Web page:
Because of the speed with which he learns the ins and outs of his new business, and a deficiency he seems to have in human emotion, Bloom appears to be an autistic savant, which proves to be an advantage in expanding his business; but, since his business milks profit from the pain of others, he soon learns to disregard ethical boundaries, with horrific results.
Despite the wide range of roles in which Gyllenhaal inspires awe with his ability to bring dimension to the character of Louis Bloom (newspaper reports that the actor maintained a diet of chewing gum during the shoot; such reports may be an exaggeration, but the gaunt and hungry look of Bloom suits the overly ambitious character perfectly).
Under The Skin (Netflix)
The greatest charm of Under the Skin is that none of its story is spoon-fed to you. Without at least two viewings, it’s unlikely that anyone can tell you its story coherently; and becoming acquainted with the story that it tells is considerably less fun when it comes via spoilers rather than direct experience.
So… go watch this film at least once before continuing this review…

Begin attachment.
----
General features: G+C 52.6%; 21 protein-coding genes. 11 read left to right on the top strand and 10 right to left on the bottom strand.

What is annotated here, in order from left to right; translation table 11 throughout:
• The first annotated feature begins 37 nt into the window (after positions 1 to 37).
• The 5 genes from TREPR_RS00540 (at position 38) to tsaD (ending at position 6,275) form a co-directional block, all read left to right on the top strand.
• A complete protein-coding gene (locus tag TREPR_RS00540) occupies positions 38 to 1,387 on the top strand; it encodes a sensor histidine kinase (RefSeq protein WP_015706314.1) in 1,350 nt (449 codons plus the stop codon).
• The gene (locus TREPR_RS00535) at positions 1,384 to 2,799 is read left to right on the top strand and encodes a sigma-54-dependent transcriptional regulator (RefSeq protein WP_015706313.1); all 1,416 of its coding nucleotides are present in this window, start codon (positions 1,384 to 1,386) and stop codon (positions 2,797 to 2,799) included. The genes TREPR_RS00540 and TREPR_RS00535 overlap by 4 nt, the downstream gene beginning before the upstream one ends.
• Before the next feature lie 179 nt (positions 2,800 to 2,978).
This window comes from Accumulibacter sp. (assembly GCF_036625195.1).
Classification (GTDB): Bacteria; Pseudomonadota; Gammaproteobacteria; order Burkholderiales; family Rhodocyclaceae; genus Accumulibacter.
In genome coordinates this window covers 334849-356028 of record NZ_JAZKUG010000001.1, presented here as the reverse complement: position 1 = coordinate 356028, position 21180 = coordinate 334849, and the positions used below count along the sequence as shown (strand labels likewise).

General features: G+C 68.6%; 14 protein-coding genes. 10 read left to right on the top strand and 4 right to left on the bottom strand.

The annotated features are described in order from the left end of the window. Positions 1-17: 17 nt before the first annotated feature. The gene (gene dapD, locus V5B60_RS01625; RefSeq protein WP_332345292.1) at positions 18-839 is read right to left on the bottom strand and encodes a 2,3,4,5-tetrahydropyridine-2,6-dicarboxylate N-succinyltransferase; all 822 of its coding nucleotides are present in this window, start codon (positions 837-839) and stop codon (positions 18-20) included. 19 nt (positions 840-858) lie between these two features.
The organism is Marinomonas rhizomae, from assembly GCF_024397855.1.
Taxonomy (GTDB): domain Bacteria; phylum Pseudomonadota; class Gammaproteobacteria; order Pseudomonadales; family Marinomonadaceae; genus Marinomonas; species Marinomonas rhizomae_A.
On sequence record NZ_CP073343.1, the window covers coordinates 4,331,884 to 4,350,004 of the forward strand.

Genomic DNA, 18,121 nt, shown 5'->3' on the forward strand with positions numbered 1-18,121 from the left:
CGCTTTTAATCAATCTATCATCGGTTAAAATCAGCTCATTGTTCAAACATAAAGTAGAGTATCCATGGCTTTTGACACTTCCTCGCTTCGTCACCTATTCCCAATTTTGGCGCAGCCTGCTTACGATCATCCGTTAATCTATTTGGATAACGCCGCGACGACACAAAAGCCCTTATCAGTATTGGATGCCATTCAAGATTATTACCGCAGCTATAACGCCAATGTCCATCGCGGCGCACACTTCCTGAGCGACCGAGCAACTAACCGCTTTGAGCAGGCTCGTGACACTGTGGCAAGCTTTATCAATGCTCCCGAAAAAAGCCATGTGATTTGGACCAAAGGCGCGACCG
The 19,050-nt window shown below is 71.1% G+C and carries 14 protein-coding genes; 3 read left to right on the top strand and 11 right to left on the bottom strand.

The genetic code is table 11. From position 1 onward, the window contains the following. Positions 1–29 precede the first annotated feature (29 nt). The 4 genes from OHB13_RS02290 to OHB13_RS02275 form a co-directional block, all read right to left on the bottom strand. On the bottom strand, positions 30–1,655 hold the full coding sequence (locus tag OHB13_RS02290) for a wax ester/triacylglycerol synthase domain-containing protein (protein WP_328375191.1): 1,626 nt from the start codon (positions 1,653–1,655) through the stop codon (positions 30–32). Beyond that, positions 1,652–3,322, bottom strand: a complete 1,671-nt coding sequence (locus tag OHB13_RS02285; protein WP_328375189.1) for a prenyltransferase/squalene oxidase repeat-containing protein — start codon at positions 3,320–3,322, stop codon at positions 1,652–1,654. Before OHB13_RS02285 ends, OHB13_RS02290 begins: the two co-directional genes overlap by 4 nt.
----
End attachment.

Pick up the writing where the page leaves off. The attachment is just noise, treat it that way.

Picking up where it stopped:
Done? Still a bit confused, maybe? Perhaps you should watch it just once more…
The film opens with a single light-source, as if, perhaps, we are staring into the lens of a film projector. The round flare of the light-source is soon replaced by the image of an eye, soon joined on the soundtrack by the voice of Scarlett Johansson, speaking random words. We then see a motorcycle rider collect the body of a woman from a roadside ravine, and put her in the back of a truck. The truck either contains, or is connected to, a vast, empty void, where Scarlett strips the body of its clothes and dresses in them herself. At the end of this sequence, the body shows at last a sign of life by shedding a single tear; Scarlett ignores this, concentrating instead on the behavior of an ant.